Fluorine detected in a star-forming galaxy is the most distant discovered so far.

Fluorine detected in a star-forming galaxy is the most distant discovered so far.

The new discovery gives us clues to how fluoride – an element found in our bones and teeth – forms in space. With the help of the Atacama Large Millimeter/submillimeter Array (ALMA) radio observatory, of which the European Southern Observatory (ESO) is a partner, a team of astronomers has discovered this element in a galaxy so far away that light takes 12 billion years to reach us. This is the first time that fluorine has been detected in a galaxy that forms such distant stars.

“We all know fluoride because it’s in the toothpaste we use every day,” explains Maximilian Franco, of the University of Hertfordshire, UK, who led this new study. Published in Nature Astronomy.

Like most elements around us, fluorine forms inside stars, but until now we didn’t know how this element formed. “We didn’t even know what kind of star created the most fluorine in the universe!”

Franco and his colleagues discovered fluoride (in the form of hydrogen fluoride) in massive clouds of gas in the distant galaxy NGP-190387, which we observed when the universe was only 1.4 billion years old, or about 10% of its current age.

Since stars spit out the elements that form in their cores when they reach the end of their lives, this discovery means that stars that formed fluorine must live and die very quickly.

The team believes that Wolf-Rayet stars, extremely massive stars a few million years old and a blink of an eye in the history of the universe, are the places most likely to produce fluorine. Scientists believe these stars are necessary to explain the large amounts of hydrogen fluoride that the team discovered.

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Wolf-Right stars have previously been suggested as possible sources of cosmic fluorine, however, until now astronomers did not know how important they were in the production of this element in the early universe.

“We’ve found that Wolf-Rayet stars, who are among the biggest we know and can explode violently when they reach the end of their lives, somehow help us maintain good oral hygiene!” Franco yells playfully.

In addition to these stars, other scenarios have appeared in the past that explain how fluorine is formed and released, such as the pulsation of giant stars that developed with sometimes masses up to our sun, the so-called stars in the asymptotic giant branch. However, the team believes that these scenarios, some of which last for billions of years, may not fully explain the amount of fluorine we see in NGP-190387.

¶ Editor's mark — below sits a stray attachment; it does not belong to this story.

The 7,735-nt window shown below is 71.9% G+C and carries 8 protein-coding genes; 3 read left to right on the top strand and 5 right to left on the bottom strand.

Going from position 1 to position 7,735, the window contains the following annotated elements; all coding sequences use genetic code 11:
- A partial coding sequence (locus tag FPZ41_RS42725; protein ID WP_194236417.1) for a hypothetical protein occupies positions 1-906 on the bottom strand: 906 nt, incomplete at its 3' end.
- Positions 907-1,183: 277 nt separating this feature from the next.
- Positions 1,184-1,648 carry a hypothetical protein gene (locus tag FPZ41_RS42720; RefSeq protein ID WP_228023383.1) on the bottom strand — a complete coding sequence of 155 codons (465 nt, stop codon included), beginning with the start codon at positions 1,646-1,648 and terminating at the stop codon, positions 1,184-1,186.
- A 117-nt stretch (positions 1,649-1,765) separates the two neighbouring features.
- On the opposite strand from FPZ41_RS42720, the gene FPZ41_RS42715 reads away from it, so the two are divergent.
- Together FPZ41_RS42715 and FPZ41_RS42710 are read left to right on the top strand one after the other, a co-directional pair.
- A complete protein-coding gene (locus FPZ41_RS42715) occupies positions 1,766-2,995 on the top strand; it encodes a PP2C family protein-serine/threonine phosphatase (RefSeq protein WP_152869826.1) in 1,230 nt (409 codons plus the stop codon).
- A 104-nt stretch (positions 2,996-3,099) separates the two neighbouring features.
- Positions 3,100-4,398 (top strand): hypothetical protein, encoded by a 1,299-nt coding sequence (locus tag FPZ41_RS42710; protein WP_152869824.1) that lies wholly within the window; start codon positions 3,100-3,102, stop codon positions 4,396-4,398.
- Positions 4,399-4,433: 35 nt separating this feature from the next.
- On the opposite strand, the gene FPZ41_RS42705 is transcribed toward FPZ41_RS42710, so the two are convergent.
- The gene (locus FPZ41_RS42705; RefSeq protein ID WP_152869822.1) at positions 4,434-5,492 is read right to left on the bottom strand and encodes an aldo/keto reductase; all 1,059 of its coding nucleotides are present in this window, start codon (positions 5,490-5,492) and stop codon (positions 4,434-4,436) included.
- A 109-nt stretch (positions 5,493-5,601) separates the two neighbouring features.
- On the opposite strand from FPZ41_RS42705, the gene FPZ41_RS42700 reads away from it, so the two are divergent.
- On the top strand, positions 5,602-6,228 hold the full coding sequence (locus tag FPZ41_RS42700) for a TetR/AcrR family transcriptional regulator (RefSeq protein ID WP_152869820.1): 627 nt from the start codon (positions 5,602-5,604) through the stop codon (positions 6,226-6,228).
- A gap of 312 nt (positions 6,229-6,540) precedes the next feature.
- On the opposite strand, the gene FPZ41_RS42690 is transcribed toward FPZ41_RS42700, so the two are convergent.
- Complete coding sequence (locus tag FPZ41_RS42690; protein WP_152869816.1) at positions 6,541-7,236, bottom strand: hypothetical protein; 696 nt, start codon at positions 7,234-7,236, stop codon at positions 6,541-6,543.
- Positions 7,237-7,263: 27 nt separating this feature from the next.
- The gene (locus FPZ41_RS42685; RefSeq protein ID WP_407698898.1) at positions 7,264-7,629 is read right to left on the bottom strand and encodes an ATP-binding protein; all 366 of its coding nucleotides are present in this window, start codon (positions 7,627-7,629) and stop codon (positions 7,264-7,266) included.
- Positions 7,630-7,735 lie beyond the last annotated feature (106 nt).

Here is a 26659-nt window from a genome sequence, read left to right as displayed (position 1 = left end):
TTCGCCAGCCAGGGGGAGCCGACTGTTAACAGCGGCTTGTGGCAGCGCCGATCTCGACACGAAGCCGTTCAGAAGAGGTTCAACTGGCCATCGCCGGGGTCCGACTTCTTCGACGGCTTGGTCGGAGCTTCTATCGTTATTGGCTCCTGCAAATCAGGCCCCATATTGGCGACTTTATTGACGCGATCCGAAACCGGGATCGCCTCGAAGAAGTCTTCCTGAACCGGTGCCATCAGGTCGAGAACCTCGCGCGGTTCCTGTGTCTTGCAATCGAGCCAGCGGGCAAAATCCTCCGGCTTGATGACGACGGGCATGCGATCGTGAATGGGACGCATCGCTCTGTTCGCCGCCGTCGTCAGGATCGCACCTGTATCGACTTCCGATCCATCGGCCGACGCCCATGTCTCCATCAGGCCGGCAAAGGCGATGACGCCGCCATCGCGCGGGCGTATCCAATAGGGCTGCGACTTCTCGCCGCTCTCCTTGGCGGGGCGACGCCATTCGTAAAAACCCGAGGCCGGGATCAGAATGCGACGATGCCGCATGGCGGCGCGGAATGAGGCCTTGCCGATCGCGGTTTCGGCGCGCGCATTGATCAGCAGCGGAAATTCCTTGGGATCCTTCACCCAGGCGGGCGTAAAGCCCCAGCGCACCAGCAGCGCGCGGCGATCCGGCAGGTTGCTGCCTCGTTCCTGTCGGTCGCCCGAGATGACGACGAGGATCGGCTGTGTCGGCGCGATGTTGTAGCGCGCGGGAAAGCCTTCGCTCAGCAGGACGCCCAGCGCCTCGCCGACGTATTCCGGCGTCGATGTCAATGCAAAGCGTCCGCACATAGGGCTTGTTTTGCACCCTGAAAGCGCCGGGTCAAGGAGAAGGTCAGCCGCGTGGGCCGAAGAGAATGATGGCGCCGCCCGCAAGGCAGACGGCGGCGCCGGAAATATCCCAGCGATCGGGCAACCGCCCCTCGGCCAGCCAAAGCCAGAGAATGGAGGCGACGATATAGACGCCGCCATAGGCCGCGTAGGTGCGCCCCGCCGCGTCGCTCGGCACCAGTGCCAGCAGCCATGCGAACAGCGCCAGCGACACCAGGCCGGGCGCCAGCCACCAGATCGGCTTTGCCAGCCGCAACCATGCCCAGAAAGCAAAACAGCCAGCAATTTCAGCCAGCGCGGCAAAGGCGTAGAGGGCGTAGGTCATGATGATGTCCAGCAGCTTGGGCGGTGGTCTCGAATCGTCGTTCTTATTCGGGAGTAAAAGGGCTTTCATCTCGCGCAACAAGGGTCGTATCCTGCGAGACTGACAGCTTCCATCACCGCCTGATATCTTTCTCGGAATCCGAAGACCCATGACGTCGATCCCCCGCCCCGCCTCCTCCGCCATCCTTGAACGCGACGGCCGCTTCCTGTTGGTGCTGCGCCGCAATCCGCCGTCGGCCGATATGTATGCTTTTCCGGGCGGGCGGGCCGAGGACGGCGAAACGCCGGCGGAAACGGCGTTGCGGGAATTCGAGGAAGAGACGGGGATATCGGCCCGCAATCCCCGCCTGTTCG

“It took this galaxy a few tens or hundreds of millions of years to obtain fluorine levels similar to those in the stars of the Milky Way, which is 13.5 billion years old. This is a completely unexpected result,” explains Chiaki Kobayashi, a professor at the University of Hertfordshire. “Our measurements set new frontiers on the origin of fluorine, which we have been studying for two decades.”

This discovery at NGP-190387 represents one of the first discoveries of fluorine outside the Milky Way and neighboring galaxies. Astronomers have already discovered this element in distant quasars, bright objects that feed on supermassive black holes at the center of some galaxies. However, until now, fluorine has never been observed in a star-creating galaxy so early in the history of the universe.

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The team’s discovery of fluorine was accidental, thanks to the use of observatories installed on the ground and in space. NGP-190387 was originally discovered by the European Space Agency’s Herschel Space Observatory and later observed with ALMA in Chile, which is extremely remarkable for its remoteness.

ALMA data confirmed that the brilliant glow of NGP-190387 was caused in part by another known massive galaxy, located between NGP-190387 and Earth, very close to our field of view. This massive galaxy amplified the light that Franco and his team saw, allowing them to identify the faint radiation emitted by fluorine from NGP-190387 a billion years ago.

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